It is quiet at the school-crossing in April and May. Very quiet.
There are hardly any students. Maybe a dozen.
Just the one uses the school-crossing. A fair-haired boy.
I stand there in my hi-vis uniform. Silent whistle on the third and fourth fingers of my left hand, waiting. Orange stop sign – the lollipop – resting on the red and white post. Waiting.
There are not many cars but I’m there, two hours a day, five days a week. For one student. And the handful of locals out for a walk.
I’m standing there, thinking of a John Lennon song about watching the wheels go round and round.
I’m standing there thinking of that Samuel Beckett play, Waiting For Godot.
One very cold morning a nearby resident brings a hot chocolate. It warms my hands and my heart.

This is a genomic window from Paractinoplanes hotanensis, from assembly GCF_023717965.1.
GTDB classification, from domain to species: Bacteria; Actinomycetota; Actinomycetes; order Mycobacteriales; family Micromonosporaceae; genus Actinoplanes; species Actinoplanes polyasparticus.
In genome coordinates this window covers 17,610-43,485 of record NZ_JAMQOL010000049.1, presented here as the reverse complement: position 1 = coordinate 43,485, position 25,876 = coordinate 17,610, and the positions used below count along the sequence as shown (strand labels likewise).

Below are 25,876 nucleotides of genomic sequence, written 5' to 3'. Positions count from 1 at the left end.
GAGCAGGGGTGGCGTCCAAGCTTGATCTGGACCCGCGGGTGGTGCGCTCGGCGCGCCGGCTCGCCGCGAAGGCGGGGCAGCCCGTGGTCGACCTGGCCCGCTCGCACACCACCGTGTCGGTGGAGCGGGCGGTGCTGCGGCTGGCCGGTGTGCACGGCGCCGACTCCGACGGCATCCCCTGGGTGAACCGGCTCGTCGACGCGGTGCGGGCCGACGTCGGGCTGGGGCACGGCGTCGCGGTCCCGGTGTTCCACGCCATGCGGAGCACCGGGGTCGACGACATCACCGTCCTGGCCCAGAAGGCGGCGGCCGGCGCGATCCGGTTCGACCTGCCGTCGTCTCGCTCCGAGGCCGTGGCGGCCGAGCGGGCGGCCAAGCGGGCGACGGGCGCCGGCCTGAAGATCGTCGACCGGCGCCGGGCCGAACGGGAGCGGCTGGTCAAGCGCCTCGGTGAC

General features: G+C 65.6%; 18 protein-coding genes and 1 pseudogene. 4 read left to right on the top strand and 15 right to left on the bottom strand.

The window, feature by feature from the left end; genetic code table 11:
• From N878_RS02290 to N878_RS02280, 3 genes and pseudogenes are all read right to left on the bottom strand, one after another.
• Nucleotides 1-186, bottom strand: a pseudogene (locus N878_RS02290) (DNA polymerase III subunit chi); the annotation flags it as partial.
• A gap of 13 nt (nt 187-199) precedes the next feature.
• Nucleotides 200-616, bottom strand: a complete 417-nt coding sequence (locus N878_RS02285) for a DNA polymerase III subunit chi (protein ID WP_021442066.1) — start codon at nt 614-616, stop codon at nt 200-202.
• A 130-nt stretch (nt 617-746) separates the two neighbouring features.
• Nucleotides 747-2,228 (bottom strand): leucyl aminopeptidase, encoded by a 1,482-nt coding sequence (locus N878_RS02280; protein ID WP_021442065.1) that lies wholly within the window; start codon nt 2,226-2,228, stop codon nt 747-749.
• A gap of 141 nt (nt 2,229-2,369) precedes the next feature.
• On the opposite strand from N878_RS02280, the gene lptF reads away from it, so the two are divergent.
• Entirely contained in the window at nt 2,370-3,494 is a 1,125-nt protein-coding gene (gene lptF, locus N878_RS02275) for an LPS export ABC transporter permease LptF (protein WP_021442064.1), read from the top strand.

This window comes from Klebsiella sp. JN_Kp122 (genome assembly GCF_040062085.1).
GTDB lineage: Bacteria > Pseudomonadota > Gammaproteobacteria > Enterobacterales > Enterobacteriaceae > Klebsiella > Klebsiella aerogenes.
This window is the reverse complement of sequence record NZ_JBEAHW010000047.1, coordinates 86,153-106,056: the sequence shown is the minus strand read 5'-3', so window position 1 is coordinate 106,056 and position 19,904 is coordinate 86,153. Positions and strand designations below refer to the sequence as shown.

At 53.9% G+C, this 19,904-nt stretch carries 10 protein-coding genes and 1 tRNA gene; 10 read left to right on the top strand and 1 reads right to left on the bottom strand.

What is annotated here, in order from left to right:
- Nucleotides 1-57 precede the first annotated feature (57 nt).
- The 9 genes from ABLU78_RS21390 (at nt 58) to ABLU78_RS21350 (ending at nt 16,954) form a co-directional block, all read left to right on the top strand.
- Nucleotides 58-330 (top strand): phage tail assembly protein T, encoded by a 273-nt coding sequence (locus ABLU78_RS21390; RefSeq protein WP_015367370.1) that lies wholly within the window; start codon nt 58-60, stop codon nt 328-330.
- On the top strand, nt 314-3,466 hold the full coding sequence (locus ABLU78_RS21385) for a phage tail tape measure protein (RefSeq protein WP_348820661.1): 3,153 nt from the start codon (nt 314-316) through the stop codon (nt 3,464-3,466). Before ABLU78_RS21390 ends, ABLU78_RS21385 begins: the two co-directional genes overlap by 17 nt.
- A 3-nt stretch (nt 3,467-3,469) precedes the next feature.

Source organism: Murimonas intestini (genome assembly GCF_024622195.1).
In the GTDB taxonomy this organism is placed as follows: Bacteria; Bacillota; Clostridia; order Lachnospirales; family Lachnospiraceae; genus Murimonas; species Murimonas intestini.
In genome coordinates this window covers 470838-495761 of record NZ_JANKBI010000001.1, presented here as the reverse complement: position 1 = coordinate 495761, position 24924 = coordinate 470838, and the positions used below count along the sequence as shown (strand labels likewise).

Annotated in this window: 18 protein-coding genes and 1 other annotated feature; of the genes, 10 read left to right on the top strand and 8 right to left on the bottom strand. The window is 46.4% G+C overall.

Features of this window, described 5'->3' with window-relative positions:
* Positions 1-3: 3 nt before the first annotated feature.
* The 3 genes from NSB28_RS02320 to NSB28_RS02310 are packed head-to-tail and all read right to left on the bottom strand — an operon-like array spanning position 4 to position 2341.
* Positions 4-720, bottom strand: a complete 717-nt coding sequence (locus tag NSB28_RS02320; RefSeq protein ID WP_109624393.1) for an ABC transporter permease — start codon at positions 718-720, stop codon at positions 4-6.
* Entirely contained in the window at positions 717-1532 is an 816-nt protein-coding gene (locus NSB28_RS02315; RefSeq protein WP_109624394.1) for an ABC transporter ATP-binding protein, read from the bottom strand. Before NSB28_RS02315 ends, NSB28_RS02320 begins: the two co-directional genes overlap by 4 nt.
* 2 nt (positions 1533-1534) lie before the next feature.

I’m sipping the hot drink and wondering if I’ll remember the names of all the children when they, eventually, return.
Emilia and Moray, Sophie and Audrey, Louis and Thomas, Alex, Hamish, Liam, Dash, Raffi, Alice, Gwen, Bella, Kirsty, Eliza, Tyson, Gabrielle, Mia..
Will I still remember their names and faces when they all come back to school?
The fair-haired boy arrives. Samuel. I gather my lollipop, check the traffic – there is none, of course – and blow my whistle. Samuel and I say hello.
It is quiet at the crossing. I am grateful for the work.
A slow time in life this pandemic. Lovely prose Vin.